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In the first three scenes of Macbeth, the witches play a prominent role in foreshadowing the events to come. This element of supernatural influence helps set up an atmosphere of suspense and anticipation--the reader, just as Macbeth and Banquo, want to see if and how the prophecies of the witches will come true. In the first scene, the witches say that they will meet again when the war is over; in the next scene, the soldiers all return from battle, prompting the witches to actually meet again. The reader is given the sense that the witches thus speak the truth in their prophecies. When the witches meet Macbeth and Banquo on the road and tell them that Macbeth shall be Thane of both Cawdor and Glamis and the King of Scotland and that Banquo shall be father to a line of kings, both Macbeth and Banquo doubt the truth of the witches foretellings. The reader, however, who has previous experience with the witches, is more inclined to believe the prophecies; and therefore, an atmosphere of suspense and anticipation is developed.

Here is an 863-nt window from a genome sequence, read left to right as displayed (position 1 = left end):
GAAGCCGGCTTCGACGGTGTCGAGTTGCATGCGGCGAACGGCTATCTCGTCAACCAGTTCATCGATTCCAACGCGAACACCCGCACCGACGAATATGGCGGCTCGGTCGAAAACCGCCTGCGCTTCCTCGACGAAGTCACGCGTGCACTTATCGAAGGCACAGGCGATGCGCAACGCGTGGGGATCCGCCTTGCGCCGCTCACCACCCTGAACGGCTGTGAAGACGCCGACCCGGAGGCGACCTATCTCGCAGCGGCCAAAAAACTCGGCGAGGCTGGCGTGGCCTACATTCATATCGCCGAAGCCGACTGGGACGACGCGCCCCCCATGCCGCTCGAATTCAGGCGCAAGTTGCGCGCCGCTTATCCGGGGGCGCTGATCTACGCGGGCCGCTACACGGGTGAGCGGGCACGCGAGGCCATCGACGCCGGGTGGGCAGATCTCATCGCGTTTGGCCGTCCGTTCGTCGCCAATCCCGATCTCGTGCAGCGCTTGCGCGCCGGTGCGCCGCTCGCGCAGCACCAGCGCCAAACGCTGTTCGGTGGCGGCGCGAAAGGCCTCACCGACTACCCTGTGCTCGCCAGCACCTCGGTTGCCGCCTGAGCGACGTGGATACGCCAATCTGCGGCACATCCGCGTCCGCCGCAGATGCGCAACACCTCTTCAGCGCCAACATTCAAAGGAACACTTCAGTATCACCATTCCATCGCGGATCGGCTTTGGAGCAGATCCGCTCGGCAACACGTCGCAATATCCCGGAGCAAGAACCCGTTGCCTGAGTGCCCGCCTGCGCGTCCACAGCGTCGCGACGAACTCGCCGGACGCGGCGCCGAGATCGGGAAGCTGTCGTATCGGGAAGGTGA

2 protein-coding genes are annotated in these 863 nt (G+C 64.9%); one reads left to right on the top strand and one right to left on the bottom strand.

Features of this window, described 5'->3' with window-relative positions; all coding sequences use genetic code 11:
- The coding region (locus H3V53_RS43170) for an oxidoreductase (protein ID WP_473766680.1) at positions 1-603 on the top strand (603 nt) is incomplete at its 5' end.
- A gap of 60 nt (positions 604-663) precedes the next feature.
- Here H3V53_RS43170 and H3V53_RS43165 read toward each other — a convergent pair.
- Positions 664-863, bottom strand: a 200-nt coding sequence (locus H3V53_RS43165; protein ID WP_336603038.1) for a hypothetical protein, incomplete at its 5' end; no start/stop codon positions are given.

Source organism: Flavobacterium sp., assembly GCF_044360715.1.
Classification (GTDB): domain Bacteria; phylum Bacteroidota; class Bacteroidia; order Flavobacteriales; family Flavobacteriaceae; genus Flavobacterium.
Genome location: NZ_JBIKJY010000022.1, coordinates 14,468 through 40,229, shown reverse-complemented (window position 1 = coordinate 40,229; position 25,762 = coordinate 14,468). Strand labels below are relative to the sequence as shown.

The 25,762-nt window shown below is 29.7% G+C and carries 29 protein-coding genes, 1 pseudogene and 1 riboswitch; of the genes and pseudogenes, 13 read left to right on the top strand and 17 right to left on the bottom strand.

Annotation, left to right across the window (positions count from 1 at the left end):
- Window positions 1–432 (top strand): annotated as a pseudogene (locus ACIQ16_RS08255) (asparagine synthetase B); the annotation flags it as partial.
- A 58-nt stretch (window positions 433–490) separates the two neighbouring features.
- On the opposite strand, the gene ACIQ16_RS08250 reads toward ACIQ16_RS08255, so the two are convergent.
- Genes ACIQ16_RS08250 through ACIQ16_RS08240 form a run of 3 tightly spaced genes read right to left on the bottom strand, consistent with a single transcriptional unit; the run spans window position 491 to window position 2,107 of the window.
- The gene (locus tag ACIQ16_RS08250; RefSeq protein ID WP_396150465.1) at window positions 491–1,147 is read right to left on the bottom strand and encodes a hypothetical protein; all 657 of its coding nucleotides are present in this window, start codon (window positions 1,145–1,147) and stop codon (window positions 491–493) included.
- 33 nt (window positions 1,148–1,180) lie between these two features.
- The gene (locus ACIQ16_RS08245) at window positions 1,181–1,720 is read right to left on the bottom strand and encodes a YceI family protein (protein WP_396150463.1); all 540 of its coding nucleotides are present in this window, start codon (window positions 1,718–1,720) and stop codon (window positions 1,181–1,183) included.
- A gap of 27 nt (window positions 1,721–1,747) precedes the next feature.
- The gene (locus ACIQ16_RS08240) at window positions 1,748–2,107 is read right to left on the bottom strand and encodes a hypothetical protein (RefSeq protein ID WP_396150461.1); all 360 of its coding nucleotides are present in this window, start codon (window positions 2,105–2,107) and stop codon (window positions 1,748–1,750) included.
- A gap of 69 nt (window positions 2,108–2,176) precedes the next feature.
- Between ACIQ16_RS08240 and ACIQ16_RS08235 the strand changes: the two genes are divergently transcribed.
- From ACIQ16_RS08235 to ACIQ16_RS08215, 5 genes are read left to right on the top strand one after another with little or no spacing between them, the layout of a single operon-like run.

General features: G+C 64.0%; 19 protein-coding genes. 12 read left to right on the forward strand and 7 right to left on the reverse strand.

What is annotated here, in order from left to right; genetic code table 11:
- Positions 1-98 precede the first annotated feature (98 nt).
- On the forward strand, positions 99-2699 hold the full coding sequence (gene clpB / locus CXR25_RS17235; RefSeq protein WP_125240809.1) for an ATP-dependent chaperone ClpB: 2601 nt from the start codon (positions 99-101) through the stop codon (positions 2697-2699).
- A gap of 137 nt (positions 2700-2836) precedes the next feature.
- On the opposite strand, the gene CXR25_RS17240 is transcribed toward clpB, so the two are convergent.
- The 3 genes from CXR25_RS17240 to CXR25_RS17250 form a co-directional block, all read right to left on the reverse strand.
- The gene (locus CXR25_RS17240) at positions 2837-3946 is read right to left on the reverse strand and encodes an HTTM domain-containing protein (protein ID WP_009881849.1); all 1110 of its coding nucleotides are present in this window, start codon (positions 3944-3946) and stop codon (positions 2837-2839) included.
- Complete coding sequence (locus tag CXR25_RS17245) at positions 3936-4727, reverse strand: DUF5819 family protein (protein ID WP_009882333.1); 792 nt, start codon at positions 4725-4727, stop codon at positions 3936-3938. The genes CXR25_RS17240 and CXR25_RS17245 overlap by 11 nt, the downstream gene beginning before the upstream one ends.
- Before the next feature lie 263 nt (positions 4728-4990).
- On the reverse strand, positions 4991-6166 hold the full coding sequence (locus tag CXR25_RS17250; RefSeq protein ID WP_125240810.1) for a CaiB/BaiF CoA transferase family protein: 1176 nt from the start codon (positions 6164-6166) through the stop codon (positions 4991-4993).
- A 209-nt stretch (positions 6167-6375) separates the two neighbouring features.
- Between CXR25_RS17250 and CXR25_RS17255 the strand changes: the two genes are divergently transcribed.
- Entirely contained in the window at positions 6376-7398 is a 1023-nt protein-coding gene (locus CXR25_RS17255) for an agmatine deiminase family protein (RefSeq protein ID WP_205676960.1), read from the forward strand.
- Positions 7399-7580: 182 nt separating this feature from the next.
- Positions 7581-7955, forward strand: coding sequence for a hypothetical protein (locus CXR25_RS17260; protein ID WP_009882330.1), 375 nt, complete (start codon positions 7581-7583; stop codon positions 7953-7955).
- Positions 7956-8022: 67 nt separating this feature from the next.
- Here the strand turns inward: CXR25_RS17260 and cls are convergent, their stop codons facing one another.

The first three scenes work logically, the first presenting to us, the supernatural world of the witches, the second presenting to us the natural and the human--a great exposition to Macbeth's character in absence and the third showing how the natural and the supernatural worlds encounter in the form of Macbeth's temptation at the hands of the witches.
The second and the third scenes also clarify, almost in the form of a logical syllogism, the maxim established in the first --"Fair is foul foul is fair." The second scene presents to us the portrait of the fair Macbeth with anticipations of the foul as the bleeding soldier talks about the unidirectionality of sunlight and storms of trouble. Under the rubric of valour and military patriotism, what Macbeth is reported to perform is nevertheless, acts of acute violence. In the third act, when Macbeth's speech echoes the chiasmic play of foul and fair before his encounter with the witches, we understand his inclination toward the evil. The way his imagination throws up the bloody image of Duncan's murder to realize the prophecy of the witches at the end of the scene, clearly establishes the dark underside of Macbeth's apparent fairness.
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